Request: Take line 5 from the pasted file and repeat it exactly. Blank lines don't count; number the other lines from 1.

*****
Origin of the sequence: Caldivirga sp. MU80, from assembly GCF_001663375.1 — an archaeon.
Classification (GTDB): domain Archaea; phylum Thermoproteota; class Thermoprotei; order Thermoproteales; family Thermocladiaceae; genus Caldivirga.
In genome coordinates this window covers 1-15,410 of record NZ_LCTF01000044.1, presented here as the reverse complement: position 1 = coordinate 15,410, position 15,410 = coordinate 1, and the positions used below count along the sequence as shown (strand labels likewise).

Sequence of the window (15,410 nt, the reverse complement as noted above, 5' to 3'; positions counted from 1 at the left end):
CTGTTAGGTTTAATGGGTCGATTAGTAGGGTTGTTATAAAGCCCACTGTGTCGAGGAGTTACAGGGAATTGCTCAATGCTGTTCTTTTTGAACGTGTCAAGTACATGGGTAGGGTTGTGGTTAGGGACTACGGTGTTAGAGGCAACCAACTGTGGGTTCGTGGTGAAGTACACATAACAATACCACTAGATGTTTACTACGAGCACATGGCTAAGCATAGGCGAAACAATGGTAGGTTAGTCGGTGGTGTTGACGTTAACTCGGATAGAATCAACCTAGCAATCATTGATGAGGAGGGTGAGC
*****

CTGTTAGGTTTAATGGGTCGATTAGTAGGGTTGTTATAAAGCCCACTGTGTCGAGGAGTTACAGGGAATTGCTCAATGCTGTTCTTTTTGAACGTGTCAAGTACATGGGTAGGGTTGTGGTTAGGGACTACGGTGTTAGAGGCAACCAACTGTGGGTTCGTGGTGAAGTACACATAACAATACCACTAGATGTTTACTACGAGCACATGGCTAAGCATAGGCGAAACAATGGTAGGTTAGTCGGTGGTGTTGACGTTAACTCGGATAGAATCAACCTAGCAATCATTGATGAGGAGGGTGAGC